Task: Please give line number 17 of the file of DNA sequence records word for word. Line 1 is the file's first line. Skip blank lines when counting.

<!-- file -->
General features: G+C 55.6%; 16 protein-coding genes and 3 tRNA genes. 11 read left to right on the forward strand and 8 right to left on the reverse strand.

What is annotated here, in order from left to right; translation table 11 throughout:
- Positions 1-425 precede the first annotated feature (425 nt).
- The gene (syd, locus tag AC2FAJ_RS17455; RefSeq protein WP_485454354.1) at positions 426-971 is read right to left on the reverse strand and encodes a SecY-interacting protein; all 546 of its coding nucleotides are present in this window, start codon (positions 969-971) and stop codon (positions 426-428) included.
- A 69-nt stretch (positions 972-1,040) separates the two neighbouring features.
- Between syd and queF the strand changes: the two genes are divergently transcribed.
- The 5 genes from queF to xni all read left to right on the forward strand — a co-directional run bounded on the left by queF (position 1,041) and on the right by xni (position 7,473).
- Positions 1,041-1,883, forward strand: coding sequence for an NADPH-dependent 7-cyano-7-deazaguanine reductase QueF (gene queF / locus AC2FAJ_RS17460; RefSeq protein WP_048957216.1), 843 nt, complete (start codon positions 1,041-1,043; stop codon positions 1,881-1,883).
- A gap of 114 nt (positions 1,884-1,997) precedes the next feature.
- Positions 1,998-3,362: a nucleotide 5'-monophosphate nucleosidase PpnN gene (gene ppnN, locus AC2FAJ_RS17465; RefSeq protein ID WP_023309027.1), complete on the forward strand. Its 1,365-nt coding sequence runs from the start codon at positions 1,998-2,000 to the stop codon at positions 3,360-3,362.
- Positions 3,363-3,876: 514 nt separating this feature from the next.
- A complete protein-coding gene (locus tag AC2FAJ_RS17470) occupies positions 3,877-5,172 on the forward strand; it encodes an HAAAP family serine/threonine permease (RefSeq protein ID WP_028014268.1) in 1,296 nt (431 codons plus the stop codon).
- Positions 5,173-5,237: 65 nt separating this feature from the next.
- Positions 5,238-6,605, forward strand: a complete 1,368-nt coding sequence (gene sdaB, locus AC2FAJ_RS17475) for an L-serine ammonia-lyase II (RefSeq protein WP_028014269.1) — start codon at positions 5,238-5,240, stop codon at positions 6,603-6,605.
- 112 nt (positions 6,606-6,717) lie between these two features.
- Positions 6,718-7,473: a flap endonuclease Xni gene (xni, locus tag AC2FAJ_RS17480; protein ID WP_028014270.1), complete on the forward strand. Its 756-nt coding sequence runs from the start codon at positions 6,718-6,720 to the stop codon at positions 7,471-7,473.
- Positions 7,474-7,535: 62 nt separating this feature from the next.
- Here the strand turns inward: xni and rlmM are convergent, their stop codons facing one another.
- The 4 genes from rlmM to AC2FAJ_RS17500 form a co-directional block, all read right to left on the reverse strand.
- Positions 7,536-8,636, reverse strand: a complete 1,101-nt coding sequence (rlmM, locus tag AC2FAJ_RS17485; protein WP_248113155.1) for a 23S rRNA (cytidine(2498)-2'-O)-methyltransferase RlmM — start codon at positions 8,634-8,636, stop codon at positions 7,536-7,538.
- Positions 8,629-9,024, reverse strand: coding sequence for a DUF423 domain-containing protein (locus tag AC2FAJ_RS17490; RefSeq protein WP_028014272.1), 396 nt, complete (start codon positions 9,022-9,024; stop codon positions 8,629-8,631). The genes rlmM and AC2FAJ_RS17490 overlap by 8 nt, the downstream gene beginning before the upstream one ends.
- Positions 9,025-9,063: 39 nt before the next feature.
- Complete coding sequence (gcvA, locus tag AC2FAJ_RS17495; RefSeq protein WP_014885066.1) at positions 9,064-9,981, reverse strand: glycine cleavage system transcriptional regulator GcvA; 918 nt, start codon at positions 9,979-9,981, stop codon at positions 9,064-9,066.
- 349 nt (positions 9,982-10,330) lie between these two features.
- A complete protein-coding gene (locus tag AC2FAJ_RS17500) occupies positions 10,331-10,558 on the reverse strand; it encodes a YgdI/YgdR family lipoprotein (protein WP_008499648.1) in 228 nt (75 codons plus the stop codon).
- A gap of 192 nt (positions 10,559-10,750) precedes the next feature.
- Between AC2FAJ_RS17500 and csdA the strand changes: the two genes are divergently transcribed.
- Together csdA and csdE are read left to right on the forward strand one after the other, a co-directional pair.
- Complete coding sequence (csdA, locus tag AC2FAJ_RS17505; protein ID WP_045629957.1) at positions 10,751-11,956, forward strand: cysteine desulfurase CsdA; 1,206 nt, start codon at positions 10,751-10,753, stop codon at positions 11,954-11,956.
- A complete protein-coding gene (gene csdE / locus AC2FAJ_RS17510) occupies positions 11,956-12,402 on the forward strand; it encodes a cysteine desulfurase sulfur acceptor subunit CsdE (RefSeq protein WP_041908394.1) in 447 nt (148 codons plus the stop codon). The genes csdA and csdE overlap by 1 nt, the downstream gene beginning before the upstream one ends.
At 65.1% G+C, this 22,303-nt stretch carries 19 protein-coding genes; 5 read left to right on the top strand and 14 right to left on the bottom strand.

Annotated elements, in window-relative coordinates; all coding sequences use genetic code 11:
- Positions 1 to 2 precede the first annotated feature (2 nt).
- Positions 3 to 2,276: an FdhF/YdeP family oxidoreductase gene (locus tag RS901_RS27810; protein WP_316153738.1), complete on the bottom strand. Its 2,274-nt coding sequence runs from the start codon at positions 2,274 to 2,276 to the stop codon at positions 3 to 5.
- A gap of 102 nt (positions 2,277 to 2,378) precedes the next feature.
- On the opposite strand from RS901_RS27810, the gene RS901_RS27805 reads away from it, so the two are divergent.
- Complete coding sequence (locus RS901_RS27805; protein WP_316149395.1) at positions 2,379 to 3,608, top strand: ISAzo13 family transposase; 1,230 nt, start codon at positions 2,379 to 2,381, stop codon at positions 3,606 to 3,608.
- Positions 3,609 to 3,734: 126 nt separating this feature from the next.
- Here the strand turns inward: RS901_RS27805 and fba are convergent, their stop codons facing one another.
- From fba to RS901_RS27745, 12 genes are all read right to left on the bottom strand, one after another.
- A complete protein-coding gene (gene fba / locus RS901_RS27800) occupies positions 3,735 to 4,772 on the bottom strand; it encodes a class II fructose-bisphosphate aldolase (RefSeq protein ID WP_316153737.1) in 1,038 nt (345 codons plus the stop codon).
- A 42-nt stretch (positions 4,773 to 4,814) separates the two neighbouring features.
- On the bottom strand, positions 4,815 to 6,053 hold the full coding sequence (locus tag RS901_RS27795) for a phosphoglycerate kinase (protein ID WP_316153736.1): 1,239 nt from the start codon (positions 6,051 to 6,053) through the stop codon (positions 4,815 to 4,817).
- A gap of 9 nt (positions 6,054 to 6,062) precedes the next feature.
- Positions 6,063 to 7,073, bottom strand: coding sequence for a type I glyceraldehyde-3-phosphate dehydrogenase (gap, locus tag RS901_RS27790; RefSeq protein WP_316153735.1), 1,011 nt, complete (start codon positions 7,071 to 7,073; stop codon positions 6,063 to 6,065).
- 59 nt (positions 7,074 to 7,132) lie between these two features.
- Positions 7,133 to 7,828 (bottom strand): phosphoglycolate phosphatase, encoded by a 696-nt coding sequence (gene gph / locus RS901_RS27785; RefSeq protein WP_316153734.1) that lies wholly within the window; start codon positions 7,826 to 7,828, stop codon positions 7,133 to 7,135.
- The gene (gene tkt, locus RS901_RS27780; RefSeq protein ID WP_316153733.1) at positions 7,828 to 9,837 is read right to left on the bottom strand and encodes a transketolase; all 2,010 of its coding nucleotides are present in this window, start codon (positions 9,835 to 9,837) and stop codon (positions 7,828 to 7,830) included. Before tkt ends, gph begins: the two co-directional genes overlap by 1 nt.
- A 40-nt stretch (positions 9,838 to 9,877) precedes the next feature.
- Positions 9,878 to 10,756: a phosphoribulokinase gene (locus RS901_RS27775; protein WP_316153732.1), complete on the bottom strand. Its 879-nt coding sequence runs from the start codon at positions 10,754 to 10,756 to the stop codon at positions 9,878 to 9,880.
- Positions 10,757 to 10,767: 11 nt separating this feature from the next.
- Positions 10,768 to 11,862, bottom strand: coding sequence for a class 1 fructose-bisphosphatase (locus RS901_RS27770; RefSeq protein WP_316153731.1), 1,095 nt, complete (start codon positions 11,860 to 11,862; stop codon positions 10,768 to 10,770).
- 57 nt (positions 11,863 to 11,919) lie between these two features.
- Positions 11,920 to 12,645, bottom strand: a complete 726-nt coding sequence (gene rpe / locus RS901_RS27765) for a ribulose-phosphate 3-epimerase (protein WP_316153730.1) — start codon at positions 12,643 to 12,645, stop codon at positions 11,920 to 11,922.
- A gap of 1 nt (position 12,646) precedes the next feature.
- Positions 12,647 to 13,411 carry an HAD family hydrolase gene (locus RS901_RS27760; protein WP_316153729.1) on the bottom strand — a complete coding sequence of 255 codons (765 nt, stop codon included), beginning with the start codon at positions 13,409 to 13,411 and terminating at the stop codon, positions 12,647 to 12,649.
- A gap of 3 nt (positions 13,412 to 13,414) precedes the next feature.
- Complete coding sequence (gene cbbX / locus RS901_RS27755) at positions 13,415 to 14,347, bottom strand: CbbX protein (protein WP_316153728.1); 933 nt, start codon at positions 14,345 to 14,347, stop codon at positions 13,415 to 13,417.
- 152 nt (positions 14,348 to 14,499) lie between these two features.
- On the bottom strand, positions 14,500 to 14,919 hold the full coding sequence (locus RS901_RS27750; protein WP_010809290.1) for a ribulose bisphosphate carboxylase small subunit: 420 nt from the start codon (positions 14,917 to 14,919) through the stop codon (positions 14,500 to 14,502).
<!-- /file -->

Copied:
- Positions 7,474-7,535: 62 nt separating this feature from the next.